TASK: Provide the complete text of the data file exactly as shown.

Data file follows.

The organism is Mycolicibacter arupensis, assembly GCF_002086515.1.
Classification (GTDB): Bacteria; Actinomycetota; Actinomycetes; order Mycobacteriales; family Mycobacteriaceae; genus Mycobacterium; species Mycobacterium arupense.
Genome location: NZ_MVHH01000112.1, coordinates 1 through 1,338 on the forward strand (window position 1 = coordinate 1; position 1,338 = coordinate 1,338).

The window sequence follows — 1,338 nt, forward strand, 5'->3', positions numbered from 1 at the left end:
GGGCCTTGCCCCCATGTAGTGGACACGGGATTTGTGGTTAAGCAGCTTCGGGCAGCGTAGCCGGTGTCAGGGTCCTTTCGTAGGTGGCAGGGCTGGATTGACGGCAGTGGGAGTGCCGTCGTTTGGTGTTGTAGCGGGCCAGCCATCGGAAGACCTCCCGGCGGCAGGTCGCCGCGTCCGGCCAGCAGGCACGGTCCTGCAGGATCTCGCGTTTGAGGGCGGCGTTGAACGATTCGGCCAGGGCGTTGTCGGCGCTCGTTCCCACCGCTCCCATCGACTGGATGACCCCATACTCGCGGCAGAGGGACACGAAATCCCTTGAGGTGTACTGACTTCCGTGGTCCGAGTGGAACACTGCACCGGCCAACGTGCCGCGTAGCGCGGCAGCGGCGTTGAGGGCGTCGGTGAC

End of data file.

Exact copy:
The organism is Mycolicibacter arupensis, assembly GCF_002086515.1.
Classification (GTDB): Bacteria; Actinomycetota; Actinomycetes; order Mycobacteriales; family Mycobacteriaceae; genus Mycobacterium; species Mycobacterium arupense.
Genome location: NZ_MVHH01000112.1, coordinates 1 through 1,338 on the forward strand (window position 1 = coordinate 1; position 1,338 = coordinate 1,338).

The window sequence follows — 1,338 nt, forward strand, 5'->3', positions numbered from 1 at the left end:
GGGCCTTGCCCCCATGTAGTGGACACGGGATTTGTGGTTAAGCAGCTTCGGGCAGCGTAGCCGGTGTCAGGGTCCTTTCGTAGGTGGCAGGGCTGGATTGACGGCAGTGGGAGTGCCGTCGTTTGGTGTTGTAGCGGGCCAGCCATCGGAAGACCTCCCGGCGGCAGGTCGCCGCGTCCGGCCAGCAGGCACGGTCCTGCAGGATCTCGCGTTTGAGGGCGGCGTTGAACGATTCGGCCAGGGCGTTGTCGGCGCTCGTTCCCACCGCTCCCATCGACTGGATGACCCCATACTCGCGGCAGAGGGACACGAAATCCCTTGAGGTGTACTGACTTCCGTGGTCCGAGTGGAACACTGCACCGGCCAACGTGCCGCGTAGCGCGGCAGCGGCGTTGAGGGCGTCGGTGAC